Saturday, February 09, 2008

B is for Beauty

University of Liverpool particle physicist Tara Shears and physics teacher and science writer Alom Shaha have created, a new site for communicating science to the public through video. Not surprisingly, most of the videos posted so far focus on particle physics.

"B is For Beauty" features Dr. Shears and a few of her colleagues at the University of Liverpool talking about matter, antimatter and the Large Hadron Collider . From the description:

Thanks to Star Trek and Dan Brown’s Angels & Demons, most of us are familiar with the notion of antimatter – a “mirror-version” of the matter that makes up the world around us. Many science fiction writers have used the fact that matter and anti-matter explode whe ways of powering super-fast space ships or blowing things up. There’s usually an abundant supply of anti-matter in these stories but in the real world, it can only be created in particle accelerators and then only in absolutely minute amounts. Hopefully the [Large Hadron Collider] will provide enough of it to allow scientists like Tara a chance to try and better understand the differences between the two types of matter.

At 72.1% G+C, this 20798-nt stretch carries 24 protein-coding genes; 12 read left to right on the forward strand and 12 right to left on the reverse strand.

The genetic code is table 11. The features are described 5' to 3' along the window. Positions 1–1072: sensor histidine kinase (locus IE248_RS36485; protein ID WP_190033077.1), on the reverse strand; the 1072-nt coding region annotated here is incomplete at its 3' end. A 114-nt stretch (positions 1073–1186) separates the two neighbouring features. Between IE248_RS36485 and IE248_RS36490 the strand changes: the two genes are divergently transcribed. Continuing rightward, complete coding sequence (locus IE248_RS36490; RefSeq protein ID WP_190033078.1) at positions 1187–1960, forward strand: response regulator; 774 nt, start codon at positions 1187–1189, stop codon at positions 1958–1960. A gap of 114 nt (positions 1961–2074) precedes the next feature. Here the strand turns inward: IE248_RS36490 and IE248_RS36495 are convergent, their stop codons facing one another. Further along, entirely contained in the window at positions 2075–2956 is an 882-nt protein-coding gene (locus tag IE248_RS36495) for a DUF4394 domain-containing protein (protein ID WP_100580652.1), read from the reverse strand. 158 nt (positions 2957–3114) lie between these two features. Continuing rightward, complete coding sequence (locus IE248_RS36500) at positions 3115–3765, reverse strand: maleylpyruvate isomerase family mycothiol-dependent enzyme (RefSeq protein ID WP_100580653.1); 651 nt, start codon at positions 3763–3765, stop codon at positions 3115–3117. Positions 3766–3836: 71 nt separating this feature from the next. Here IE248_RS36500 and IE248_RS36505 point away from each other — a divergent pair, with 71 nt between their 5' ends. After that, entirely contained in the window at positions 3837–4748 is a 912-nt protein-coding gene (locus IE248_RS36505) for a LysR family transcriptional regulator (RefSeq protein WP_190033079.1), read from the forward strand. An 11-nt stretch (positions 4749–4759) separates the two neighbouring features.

Tara explains “particle physics deals with what the universe is made of and how things behave to make the universe look the way it does. One of the great mysteries that remains is why the universe went from being made of equal quantities of matter and antimatter to being one made entirely of matter”. The key to answering this question is to look at the tiny differences between matter and antimatter particles. The “beauty” quark is particularly good for probing this question because b-quarks and anti-b-quarks behave “more differently” than other particles and their antimatter counterparts.

Shears' passion for particle physics comes through loud and clear. She also narrates "Hunting for the Higgs", "The Matter with Antimatter", "Sizing Things Up" and "The Mystery of the Missing Mass" (that sounds like it would make a great title for a detective novel).

More information about the video and the LHC.

(via Confessions of a Science Librarian)

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